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Pastoral Counseling Sessions

In August of 2020, Pastor Rick Harrington filmed five sessions of pastoral counseling in northern Vermont near the end of his sabbatical. The sessions are each about 20-minutes and cover the topics:I. GodII. MarriageIII. ParentingIV. WorkV. DeathThey draw on Scripture as well as on personal and ministry experience. Rick has a Doctor of Ministry from Gordon-Conwell Theological Seminary and has been a pastor for about 18 years. We hope they’re of some benefit to you. If they are helpful, please leave some feedback. Feel free to use or share these videos, but we would ask that you do not alter the content in any way.
Session 1: God

Session 2: Marriage Session 3: Parenting


Session 4: Work Session 5: Death

Recent posts

Leaving Las Vegas

After leaving Las Vegas and moving on to the next leg of our sabbatical, I jotted down some thought. First let me say there is a lot of good fun to be had here. I had a blast! The restaurants, shops, tours and weather are topnotch. Many people call "The Meadows" home and raise a family here. But in this reflection I want to dwell on the doctrine of sin.

Las Vegas embraces its sin. It nicknamed “Sin City“ for a reason. Prostitution is legal in parts of Nevada (though officially not in Las Vegas). Their slogan was (I think they’ve changed it now) “What happens in Vegas stays in Vegas,” suggesting to visitors they should go a little wild while here. Even Forbes published an article, Why Las Vegas is Still America’s Most Sinful City.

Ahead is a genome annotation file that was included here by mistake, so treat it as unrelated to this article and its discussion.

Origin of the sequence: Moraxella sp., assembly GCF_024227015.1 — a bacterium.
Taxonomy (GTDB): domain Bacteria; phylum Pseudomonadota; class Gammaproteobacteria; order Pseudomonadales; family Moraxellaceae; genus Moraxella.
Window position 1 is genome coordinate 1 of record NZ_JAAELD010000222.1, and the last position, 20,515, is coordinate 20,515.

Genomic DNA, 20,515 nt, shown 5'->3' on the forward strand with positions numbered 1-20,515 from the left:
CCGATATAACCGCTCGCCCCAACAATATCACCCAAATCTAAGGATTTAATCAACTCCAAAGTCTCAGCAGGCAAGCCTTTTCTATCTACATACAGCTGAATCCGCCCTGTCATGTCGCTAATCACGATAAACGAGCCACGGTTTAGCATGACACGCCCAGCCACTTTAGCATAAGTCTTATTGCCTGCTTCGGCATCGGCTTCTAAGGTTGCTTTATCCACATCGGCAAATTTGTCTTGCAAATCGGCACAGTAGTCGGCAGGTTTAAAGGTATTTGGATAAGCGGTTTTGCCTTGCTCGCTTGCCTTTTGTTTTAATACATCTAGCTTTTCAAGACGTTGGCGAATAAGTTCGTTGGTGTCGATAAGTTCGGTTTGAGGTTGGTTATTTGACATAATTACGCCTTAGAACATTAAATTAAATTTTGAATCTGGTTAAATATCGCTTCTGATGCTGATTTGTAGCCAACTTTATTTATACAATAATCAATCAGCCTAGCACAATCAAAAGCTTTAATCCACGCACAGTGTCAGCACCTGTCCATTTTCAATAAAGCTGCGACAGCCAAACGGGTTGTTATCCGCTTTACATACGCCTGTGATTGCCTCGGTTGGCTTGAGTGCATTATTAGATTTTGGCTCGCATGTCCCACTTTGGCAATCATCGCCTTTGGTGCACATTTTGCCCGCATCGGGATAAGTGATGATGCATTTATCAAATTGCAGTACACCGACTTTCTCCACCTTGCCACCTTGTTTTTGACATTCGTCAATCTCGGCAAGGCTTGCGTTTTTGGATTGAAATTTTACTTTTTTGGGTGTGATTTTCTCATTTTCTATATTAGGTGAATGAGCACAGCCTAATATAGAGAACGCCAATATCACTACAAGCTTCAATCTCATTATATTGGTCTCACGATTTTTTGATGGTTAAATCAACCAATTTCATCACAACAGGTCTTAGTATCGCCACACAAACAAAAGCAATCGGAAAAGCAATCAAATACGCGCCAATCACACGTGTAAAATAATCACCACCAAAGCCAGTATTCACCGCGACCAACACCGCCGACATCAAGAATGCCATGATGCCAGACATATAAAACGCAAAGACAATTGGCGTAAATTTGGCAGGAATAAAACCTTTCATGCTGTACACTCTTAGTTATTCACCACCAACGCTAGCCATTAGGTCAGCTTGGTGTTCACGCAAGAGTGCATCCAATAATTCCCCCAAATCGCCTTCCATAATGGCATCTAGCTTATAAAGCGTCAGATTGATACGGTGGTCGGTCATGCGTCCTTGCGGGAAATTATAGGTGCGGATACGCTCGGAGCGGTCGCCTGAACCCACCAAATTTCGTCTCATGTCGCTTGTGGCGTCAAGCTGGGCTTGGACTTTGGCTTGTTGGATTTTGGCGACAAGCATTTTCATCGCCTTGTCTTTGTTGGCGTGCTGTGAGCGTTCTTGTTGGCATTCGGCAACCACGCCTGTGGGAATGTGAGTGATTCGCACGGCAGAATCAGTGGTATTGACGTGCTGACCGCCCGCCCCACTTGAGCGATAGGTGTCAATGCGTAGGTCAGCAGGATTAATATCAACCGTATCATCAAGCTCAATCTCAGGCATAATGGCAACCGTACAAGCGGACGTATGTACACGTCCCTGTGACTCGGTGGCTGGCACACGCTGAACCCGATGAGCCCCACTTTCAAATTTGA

But consider: sin is not worse here, it is just more evident. What is veiled in other places around the world is brought out into the open on The Strip. And when something is out in the open, it can be more clearly examined.

You would need to be bli…

The Old West Dies

Where the big sky touches the low green hills like a painter’s finished canvas,
And the dark-starred firmament canopies the crisp cool nighttime hours,
The rivers flow and the gentle wind blows on the fields made out of hay.
Nature rests as the horses play and the bison and bulls graze grass.

Then comes the crowds and the city lights and the Old West dies away,
The big gold arches and the tourist shops and the canvas washed away,
The natives wear suits and the great elks flee as the motels multiply.
A new day dawns, for better or for worse, and it’s here to stay for a while.

On the busy streets the jovial crowds drink at the newly minted bars,
Only a few will ask or consider at all what was lost and gone away.
The day is passed and the clock has ticked and the memory starts to fade,
And only a few will ask or consider at all what was lost and gone away.

Thomas Halyburton

I came across Scottish Presbyterian Thomas Halyburton in my study of the puritans. John Duncan called him a “minor John Owen.” Halyburton said on his deathbed:

“I bless the Lord that when I stood trembling under the terrors of God’s law, He seasonably saved me from despair by some discovery of the blessed way of salvation for self-destroyed sinners through a slain Savior; even such a discovery as made me resolve to part with all that I might have the field, Christ the treasure hid in it, and pearl of price. There is nothing I dread so much as a mistake in this matter. It is Christ only that will answer me and my case, and without Him I am undone; on Him—the efficacy of His sufferings, the power of His resurrection, and of His whole mediation, as revealed in the Gospel—do I build all my hope.”